When Renren made its New York IPO in May 2011, its flagship product had a whopping 117 million active users, and was tipped to become one of China’s social media giants. Despite being unprofitable at the time, it raised over $777 million in the listing whose shares rose about 28% on their first trading day, giving the company a market value of more than $5 billion.

But the good times didn’t last long. By February 2012, Renren’s stock had plunged by two-thirds as its operating loss expanded to $91.7 million in 2012 from $30.2 million the previous year. Its market value was down to $1.25 billion by 2013, and in 2017 the figure dropped further to just $412 million.

Unmet Expectations

What went wrong? By and large, it was a tale of expectations unmet. Investors had high hopes Renren would become China’s Facebook, since the U.S. social media giant is itself blocked in the country. But the site, originally an exclusive student-focused platform, had already been losing popularity, as old users complained it had lost its “purity” after becoming accessible to everyone.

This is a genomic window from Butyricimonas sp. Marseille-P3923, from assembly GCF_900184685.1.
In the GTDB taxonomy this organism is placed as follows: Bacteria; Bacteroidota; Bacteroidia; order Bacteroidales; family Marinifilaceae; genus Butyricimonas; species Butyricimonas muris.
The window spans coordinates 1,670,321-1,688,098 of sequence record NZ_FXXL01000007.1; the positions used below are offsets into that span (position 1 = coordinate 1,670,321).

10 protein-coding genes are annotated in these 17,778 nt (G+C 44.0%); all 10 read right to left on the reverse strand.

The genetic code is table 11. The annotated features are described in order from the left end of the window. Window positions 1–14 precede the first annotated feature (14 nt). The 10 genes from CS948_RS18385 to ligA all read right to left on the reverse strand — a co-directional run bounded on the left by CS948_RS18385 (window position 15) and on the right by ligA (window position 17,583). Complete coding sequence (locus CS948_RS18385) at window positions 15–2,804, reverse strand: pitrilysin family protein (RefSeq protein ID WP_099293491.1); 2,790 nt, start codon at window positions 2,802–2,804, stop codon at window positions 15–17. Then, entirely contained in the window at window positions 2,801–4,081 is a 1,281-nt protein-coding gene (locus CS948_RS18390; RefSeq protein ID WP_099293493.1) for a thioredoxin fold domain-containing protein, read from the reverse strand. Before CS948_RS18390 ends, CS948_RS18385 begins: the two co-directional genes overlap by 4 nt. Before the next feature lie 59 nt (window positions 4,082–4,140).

A livestreaming platform launched in 2016 completely changed the site’s landing page, prompting many to leave and embrace current leaders like Weibo (WB.US) and WeChat. In 2018 when it was sold to a Beijing company for just $20 million,’s active users totaled just 180,000.

It wasn’t only bad news for Renren all that time. Having plummeted from $118 million in 2011 to $41 million in 2015, Renren’s annual revenue rose back to $63 million in 2016 when it launched the livestreaming platform. Its revenue further jumped to $202 million the following year with the launch of a used car business. But that new venture also pushed up the company’s operating loss to $113.4 million in 2018 by which time Renren’s market value had shriveled to $105 million.

In trying to stay alive and thrive during the years when its networking platform was in decline, Chairman Chen Yizhou steered Renren in a new direction by buying stakes in startups that had little to do with the social media. By the end of 2015, its balance sheet contained nearly $811 million worth of long-term investments in 55 portfolio companies and investment funds, including a $242 million investment in the peer-to-peer student lender Social Finance Inc.